Few things are more quintessentially Spanish than Jamón Ibérico, but what do you actually know about it other than it tastes absolutely delicious and utterly unique?
Basco founder Javier De La Hormaza decided to create the definitive guide to Jamón Ibérico. He took time out to talk extensively with Ricardo Sanchez, Director and 4th generation of world famous Ibéricos Arturo Sánchez – a company with more than a century of tradition, experience and craftsmanship in producing Iberian pork products. This is the ultimate guide.
Ricardo speaks from experience and defines true Jamón Ibérico as ham made exclusively from pure-bred black Iberian pigs. Why Iberian pigs? Because this particular breed has a greater capacity for fat infiltration into muscle tissue. This is what gives Jamón Ibérico its unique flavour and texture.
In the case of Arturo Sánchez Jamón Ibérico, they work with the best breeders in the North of Seville and the South of Extremadura to individually select each pig to ensure purity of their Iberian pigs.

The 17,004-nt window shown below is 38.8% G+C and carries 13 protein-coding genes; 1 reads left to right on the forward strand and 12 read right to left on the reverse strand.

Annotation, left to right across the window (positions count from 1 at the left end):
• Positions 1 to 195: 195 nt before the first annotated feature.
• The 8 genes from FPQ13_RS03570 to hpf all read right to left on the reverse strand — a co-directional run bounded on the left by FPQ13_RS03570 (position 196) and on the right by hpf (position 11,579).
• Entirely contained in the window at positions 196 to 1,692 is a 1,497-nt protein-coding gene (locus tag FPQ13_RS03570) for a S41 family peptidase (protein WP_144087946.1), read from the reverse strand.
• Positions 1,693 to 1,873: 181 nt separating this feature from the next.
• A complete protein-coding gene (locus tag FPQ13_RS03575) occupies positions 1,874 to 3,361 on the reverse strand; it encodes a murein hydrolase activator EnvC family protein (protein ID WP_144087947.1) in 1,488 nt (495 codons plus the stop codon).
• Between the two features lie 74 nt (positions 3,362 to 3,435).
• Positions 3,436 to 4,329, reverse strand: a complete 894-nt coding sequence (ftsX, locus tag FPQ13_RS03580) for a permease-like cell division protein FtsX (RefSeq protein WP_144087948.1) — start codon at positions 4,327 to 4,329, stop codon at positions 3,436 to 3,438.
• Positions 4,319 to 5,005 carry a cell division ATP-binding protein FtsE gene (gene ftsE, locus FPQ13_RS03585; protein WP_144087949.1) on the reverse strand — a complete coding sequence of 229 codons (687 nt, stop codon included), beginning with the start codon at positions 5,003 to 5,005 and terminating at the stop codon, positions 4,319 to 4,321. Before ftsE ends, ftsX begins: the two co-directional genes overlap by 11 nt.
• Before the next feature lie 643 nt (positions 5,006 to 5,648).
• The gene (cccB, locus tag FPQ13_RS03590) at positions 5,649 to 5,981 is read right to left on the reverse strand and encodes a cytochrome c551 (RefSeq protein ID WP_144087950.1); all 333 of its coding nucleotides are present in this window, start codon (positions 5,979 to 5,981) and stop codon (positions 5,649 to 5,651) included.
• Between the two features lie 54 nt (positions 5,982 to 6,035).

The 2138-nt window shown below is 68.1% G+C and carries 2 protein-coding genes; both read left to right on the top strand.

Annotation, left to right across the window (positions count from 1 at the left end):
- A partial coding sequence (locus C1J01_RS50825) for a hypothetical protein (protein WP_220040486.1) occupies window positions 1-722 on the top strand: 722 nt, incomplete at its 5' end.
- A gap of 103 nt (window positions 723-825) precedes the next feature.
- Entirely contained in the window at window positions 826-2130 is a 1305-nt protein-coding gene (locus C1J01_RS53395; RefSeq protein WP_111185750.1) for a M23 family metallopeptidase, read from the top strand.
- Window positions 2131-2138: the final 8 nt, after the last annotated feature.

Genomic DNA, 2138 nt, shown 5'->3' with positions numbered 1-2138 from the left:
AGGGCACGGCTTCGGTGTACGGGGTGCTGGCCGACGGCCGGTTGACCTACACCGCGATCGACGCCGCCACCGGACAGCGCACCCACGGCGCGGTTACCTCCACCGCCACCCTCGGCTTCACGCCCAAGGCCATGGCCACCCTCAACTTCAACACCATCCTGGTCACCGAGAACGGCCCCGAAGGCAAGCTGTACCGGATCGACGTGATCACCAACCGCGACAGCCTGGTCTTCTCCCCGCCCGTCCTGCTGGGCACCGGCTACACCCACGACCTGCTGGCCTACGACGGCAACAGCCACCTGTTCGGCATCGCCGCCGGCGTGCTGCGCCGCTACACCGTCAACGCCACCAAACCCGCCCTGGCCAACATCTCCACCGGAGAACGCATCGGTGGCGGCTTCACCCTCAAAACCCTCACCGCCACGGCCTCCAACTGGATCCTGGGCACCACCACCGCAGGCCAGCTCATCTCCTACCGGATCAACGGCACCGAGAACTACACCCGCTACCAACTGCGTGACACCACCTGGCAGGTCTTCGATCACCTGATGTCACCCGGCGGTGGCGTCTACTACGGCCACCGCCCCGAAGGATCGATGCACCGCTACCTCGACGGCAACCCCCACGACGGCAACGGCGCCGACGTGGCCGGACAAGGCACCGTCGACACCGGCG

Ricardo reveals that unlike other acorn-fed producers, their pigs are reared using a double-montanera process where they are raised in the wild, feeding freely on 100% natural holm oak and cork oak acorns, and grass, from autumn to March for two consecutive years. This gives them a distinctive pure and balanced flavour.
In the case of Ricardo’s treasured 100% acorn-fed Iberian hams, every detail of the curing process is carefully considered. Each ham is cured for a minimum of 48 months to achieve its impeccable flavour – this is considerably longer than Serrano or other Iberian hams. Where they are cured also makes a difference. For example, Arturo Sánchez cures them in their Guijuelo cellars where the cold and dry wind from the Béjar and Gredos mountains accentuates the flavour.
Sliced Jamón Ibérico ham is easy to store in a refrigerator at a temperature of between 2 to 8ºC. This will not only prolong the life of the ham, but also maintain its wonderful flavour and texture. Javier recommends either hand-carved Arturo Sánchez Jamon Iberico de Bellotta or Jamon Iberico de Cebo ham.
If your Jamón Ibérico is sliced and vacuum sealed, then yes, it does need to be refrigerated. However, whole hams, if stored correctly do not need to be refrigerated.
It is possible to freeze Jamón Ibérico, however, from a flavour and texture point of view, it will never be the same.